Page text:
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NASA Moon rocket test met 90% of objectives

NASA's Artemis I Moon rocket sits on Launch Pad Complex 39B at Kennedy Space Center, in Cape Canaveral, Florida

NASA’s Artemis I Moon rocket resides at Launch Pad Complex 39B at the Kennedy Space Center, in Cape Canaveral, Florida.

NASA’s fourth attempt to complete a critical test of its lunar rocket reached about 90 percent of its goals, but there is still no firm date for the behemoth’s maiden flight, officials said Tuesday.

It is known as the “wet-dress rehearsal” because it involves loading liquid propellant. ground, probably no earlier than 2026.

Teams at the Kennedy Space Center began their final attempt to complete the exercise on Saturday.

Their goal was to load propellant into the rocket’s tanks, run a launch countdown and simulate contingency scenarios, then deflate the tanks.

Three previous bids, which began in March, were plagued by malfunctions and failed to fuel the rocket with hundreds of thousands of gallons of supercooled liquid hydrogen and liquid oxygen.

On Monday, the engineers finally managed to fully load the tanks. But they also encountered a new hydrogen leak problem that they were unable to solve.

“I’d say we’re in the 90th percentile of where we need to be globally,” Artemis mission manager Mike Sarafin told reporters on Tuesday.

He added that NASA was still deciding whether it needed another rehearsal, or if it could go straight to launch. The agency previously said an August window for Artemis-1 was possible.

NASA officials have repeatedly stressed that delays in testing new systems were common during the Apollo and Space Shuttle era, and the problems with SLS are not a major concern.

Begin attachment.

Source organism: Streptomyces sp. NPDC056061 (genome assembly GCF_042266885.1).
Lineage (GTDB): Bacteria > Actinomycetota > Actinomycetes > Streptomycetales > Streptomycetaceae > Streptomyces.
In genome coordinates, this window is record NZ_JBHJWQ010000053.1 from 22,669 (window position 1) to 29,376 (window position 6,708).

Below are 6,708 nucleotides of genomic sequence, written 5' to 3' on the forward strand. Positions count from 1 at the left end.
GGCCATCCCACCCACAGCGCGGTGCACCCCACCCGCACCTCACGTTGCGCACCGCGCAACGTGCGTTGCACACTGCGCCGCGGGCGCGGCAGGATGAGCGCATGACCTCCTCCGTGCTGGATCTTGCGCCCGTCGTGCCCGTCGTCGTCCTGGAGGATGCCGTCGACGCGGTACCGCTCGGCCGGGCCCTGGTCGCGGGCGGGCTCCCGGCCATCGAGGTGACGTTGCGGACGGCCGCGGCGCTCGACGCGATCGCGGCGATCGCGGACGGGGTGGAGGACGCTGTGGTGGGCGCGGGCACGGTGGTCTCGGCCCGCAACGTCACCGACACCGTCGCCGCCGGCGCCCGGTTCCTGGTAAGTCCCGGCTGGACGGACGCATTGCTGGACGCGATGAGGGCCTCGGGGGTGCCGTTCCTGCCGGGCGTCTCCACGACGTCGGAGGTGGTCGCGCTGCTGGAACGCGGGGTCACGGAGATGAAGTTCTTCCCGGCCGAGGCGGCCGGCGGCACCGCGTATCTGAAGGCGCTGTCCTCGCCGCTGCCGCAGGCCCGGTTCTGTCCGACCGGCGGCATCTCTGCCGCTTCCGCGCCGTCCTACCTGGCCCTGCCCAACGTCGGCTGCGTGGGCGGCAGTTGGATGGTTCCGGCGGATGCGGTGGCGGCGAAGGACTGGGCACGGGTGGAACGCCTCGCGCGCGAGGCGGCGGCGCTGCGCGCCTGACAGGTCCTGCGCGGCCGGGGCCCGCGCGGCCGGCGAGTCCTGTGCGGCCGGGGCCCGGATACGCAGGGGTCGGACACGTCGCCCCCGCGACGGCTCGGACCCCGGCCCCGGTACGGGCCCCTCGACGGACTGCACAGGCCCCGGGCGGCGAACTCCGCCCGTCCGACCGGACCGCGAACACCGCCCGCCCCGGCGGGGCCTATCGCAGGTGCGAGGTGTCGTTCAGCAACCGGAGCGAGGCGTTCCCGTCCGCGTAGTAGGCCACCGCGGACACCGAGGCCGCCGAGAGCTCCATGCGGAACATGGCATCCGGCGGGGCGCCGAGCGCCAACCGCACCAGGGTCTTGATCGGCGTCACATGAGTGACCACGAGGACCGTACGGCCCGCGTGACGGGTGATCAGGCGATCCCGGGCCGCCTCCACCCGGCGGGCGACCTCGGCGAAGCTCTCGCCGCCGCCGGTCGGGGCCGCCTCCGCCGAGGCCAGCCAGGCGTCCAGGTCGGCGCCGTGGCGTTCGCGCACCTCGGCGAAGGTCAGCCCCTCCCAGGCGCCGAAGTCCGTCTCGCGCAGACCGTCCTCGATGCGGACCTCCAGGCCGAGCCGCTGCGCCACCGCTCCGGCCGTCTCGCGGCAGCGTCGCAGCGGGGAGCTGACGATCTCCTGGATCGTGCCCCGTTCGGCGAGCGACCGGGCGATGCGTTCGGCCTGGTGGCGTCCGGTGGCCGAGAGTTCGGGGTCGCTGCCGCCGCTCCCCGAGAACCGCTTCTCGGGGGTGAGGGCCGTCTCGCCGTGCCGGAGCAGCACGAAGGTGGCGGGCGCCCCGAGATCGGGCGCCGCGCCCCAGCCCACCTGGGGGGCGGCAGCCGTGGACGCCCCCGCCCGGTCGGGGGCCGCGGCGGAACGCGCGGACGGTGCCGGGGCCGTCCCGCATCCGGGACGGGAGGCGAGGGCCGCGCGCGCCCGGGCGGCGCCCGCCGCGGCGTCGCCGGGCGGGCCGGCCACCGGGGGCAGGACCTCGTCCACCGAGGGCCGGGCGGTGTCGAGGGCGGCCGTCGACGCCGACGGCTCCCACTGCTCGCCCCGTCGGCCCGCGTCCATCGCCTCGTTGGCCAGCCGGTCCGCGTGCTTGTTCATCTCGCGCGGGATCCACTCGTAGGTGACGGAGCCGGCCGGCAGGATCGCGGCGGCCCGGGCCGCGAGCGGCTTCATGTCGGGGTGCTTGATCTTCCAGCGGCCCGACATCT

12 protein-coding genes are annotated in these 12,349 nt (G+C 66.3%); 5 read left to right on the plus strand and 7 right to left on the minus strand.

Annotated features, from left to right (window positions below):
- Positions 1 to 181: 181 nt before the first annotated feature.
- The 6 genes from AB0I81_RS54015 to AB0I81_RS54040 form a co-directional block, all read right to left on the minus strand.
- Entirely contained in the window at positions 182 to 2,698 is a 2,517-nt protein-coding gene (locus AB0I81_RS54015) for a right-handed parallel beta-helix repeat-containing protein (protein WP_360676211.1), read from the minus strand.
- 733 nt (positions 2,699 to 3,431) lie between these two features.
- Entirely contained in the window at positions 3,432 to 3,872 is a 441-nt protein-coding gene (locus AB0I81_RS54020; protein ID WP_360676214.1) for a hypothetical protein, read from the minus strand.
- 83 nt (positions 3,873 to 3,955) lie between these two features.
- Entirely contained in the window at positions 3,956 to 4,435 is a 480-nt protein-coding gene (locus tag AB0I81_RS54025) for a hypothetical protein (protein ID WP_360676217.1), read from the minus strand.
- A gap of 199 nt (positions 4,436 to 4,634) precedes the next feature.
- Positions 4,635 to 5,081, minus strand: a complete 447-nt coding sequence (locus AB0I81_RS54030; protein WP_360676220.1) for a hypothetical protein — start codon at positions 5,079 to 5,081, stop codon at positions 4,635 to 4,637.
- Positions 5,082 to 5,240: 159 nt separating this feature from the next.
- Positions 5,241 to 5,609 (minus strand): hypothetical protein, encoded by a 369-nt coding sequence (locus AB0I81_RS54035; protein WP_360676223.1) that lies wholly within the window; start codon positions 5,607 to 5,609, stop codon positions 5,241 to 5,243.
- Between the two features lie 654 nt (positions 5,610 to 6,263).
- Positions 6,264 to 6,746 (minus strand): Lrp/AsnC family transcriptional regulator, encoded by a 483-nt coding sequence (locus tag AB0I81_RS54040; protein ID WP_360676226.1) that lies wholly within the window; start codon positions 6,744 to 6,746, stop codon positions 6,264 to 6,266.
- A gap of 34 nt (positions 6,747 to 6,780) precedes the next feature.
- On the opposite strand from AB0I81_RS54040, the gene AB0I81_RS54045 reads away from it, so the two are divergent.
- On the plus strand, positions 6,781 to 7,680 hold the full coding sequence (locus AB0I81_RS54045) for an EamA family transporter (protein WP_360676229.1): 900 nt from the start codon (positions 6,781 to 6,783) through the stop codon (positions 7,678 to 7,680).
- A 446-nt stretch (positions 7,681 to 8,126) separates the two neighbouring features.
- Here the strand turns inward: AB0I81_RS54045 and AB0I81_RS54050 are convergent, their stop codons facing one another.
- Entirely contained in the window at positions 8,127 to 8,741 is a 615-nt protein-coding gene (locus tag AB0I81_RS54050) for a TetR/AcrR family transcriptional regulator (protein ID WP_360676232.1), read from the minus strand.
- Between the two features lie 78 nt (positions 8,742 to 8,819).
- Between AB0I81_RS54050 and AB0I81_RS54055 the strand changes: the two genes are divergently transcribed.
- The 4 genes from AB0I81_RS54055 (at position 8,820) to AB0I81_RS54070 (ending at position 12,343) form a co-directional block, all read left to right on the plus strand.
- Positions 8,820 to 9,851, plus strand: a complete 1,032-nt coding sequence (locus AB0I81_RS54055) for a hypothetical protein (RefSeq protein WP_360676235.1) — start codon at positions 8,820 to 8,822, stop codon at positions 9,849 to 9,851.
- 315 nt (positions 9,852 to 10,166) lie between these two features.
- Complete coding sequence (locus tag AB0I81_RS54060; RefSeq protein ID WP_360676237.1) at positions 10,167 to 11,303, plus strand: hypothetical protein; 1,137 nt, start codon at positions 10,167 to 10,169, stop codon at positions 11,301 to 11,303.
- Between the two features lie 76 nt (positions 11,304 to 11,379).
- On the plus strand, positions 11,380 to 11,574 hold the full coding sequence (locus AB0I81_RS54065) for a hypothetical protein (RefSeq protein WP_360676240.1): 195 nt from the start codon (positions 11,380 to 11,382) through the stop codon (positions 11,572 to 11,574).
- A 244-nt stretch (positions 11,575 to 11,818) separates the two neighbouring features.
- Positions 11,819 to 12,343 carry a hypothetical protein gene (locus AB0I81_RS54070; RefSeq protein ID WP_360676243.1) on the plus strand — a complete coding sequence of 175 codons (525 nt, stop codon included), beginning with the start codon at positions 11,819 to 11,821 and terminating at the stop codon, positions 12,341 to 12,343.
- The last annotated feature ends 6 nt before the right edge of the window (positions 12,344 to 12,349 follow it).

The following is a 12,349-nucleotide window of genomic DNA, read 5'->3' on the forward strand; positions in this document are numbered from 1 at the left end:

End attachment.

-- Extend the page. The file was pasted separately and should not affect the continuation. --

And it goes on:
With the Orion crew pod on top, the Space Launch System (SLS) Block 1 stands 322 feet (98 meters) tall — taller than the Statue of Liberty, but slightly smaller than the 363-foot Saturn V rockets that propelled the Apollo missions to the moon .

It will produce 8.8 million pounds of maximum thrust (39.1 Meganewtons), 15 percent more than the Saturn V, meaning it is expected to be the world’s most powerful rocket when it starts operating.

Artemis-1 will travel around the far side of the moon during a test flight sometime this summer.

Artemis-2 will be the first manned test to fly around the moon but not land, while Artemis-3 will see the first woman and first person of color land at the moon’s south pole.

NASA wants to build a permanent presence on the moon and use it as a testing ground for technologies needed for a Mars mission sometime in the 2030s.

NASA Artemis I Moon Rocket Rolls Back to Kennedy Space Center Launch Pad

© 2022 AFP

Quote: NASA moon rocket test met 90% of targets (June 2022, June 21) retrieved June 21, 2022 from https://phys.org/news/2022-06-nasa-moon-rocket-met.html

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